The Emptiness of the Desert

Americans have often claimed that they could feel not only emotions such as love, anger, fear, hope, and jealousy but space and time as well. The psychologist and philosopher William James, early in his career (and before his empiricism became pronounced), proposed that persons experienced space through “the spatial feeling,” a “sui generis” and “peculiar” kind of feeling that enabled persons to understand space as a category and to apply it to their daily experience. Although that “intuitionist” approach declined among philosophers, theologians and churchgoing American Christians retained it as part of their theologized understanding of the world. American Christians continued to “feel” space alongside wonder, joy, or disgust. They felt the space of the North American continent, their churches, homes, prayer closets, and bodies. Oftentimes, they felt the emptiness of those spaces.17

The Puritans who settled in New England felt the New World as a “desart,” an empty, howling vastness, unmarked and placeless. Rarely did they recognize Native Americans as inhabitants of that world, in the sense that they took them to be insignificant or meaningless figures in a larger cosmic blueprint for the Christianization of America. New Englander David Brainerd’s report that “the world is a vast empty space” captured the depth of the feeling about space among Puritans. It also represented something of the Puritan projection of the feeling of emptiness onto the American continent. Puritans constructed the land as empty to match their experience (often idealized experience) of the emptiness of their souls. Feeling empty, they imagined a land likewise empty, and they decorated their images of the land with signifiers of its vacancies: horrid, squalid, dismal, desolate, barren, and bleak. Historians noticed that, partly because their own investment in the ideal of emptiness guided their own understandings of American history and accordingly kept Puritan complaints about the empty desert familiar to their ears. Many followed in 20th-century Puritan scholar Perry Miller’s footsteps when he characterized American history as “the massive narrative of the European movement of European culture into the vacant wilderness of America.”18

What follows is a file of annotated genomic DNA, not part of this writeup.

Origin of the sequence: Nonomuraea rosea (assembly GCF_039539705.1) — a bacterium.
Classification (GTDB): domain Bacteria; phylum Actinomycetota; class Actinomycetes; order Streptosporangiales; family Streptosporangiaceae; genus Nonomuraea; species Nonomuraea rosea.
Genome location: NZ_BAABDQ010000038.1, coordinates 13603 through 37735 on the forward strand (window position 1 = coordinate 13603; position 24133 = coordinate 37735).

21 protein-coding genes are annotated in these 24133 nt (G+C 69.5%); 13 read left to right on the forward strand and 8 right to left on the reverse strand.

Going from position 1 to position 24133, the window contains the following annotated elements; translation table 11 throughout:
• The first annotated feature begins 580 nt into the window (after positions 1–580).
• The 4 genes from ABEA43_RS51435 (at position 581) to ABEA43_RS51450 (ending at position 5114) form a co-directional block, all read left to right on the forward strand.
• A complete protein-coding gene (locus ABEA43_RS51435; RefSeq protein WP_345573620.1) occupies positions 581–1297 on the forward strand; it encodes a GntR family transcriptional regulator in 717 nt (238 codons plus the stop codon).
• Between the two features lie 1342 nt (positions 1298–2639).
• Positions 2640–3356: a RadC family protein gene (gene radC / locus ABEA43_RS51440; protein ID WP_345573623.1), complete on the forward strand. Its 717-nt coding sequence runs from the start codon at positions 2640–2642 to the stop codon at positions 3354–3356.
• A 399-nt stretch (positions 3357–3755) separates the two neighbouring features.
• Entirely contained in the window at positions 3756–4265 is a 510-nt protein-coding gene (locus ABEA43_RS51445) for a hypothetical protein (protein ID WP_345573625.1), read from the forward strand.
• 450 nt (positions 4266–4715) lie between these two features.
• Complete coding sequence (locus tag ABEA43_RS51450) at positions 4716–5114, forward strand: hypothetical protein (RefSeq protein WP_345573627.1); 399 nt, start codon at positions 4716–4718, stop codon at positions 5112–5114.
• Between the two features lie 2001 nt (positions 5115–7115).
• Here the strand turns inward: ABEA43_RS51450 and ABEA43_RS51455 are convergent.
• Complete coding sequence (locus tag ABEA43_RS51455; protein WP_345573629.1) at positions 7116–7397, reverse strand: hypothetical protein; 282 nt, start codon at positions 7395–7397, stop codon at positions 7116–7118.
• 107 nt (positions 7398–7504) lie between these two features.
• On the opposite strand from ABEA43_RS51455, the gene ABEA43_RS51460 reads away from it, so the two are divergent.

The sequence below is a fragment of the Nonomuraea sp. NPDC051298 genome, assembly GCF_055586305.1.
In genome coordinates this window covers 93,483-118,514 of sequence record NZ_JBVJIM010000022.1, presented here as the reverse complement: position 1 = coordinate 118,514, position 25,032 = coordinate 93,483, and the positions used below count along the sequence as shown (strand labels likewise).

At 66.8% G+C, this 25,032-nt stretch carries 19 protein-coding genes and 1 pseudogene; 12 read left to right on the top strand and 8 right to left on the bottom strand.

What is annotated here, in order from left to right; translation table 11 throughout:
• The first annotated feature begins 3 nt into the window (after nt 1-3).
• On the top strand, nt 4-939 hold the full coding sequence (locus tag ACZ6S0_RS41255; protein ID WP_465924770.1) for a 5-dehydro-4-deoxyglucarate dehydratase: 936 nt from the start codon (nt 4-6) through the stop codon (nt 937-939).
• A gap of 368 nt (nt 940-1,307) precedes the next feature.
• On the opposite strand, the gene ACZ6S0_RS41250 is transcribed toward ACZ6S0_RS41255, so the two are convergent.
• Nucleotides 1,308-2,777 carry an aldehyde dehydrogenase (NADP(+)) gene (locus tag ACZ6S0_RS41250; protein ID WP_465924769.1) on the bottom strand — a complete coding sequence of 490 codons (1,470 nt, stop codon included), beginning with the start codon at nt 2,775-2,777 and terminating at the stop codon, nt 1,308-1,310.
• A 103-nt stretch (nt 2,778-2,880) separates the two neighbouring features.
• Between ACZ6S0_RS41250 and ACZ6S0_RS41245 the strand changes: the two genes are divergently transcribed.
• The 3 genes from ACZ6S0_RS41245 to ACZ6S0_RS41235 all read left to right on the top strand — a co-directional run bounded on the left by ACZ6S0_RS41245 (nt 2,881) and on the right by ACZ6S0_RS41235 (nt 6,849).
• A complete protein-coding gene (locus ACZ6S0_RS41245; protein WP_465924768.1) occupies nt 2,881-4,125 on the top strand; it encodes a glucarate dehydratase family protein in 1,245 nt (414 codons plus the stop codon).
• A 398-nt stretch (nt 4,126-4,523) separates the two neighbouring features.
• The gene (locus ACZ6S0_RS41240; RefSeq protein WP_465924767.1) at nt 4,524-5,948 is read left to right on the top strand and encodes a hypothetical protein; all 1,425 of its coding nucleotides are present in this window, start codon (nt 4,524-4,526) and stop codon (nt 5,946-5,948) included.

As Americans moved West they continued to feel the emptiness of space. They expressed that feeling of emptiness in the invention of the Great American Desert. When Jefferson reported to Congress on the Louisiana Territory in 1803, he mentioned its “trackless deserts” and a “salt mountain” a hundred and eighty miles long that had not a tree or shrub on it. Zebulon Pike shortly thereafter described the “sandy, sterile desert” that was like “the sandy deserts of Africa” and on which “not a speck of vegetable matter existed.” By 1820, the Long Map had emblazoned across the face of a map of the middle of the continent, “Great American Desert.” By the 1830s the meme was firmly established in geographical accounts and in maps. Timothy Flint’s geographical overview of 1833 typically observed that the land mass west of the Mississippi “may be likened to the Great Sahara of the African deserts.”19

The idea that the land was a Great Desert remained a central part of American understanding of the geography of the continent up to the end of the 19th century. Explorers in the Southwest, Northwest, and California for a time crafted their reports of the land to correspond with the feeling of emptiness that Christians so valued. Religious publications such as the Friend’s Intelligencer, in the meantime, fed the image back into an established narrative about exploration of the continent and the Christian experience of emptiness, instructing that “the world is a vast Sahara, a vast desert full of pilgrims that are way-word and weary.” The message, at bottom, was always that emptiness preceded fullness, however. The 19th-century Sabbath-school advocate Mrs. Joanna Bethune spoke for many others when she wrote: “I am like an owl in the desert—a pelican in the wilderness. I feel empty of everything.… Come, then, Lord, take complete possession of my heart.”20

An important part of American religious history concerns the rise and ongoing popularity of revivalism, and of Protestant evangelicalism in general. The religious ideas of evangelicals have been subjected to many analyses by historians and theologians—including evangelical scholars—but little has been written about the importance of the feeling of emptiness in born-again religion. It may be that it has been taken for granted, or been too close to see clearly, or just not considered relevant to dominant narratives about Protestant history in America. Until the recent emotional turn in humanities scholarship, there have not been many examples for how emotion can be studied as part of religious history, and that likely has played a role in scholars’ overlooking that aspect of evangelical religious practice. Nevertheless, scholars have commented on some of the spatial aspects of evangelical history in a way that invites joining those observations to an emotions history focused on the feeling of emptiness.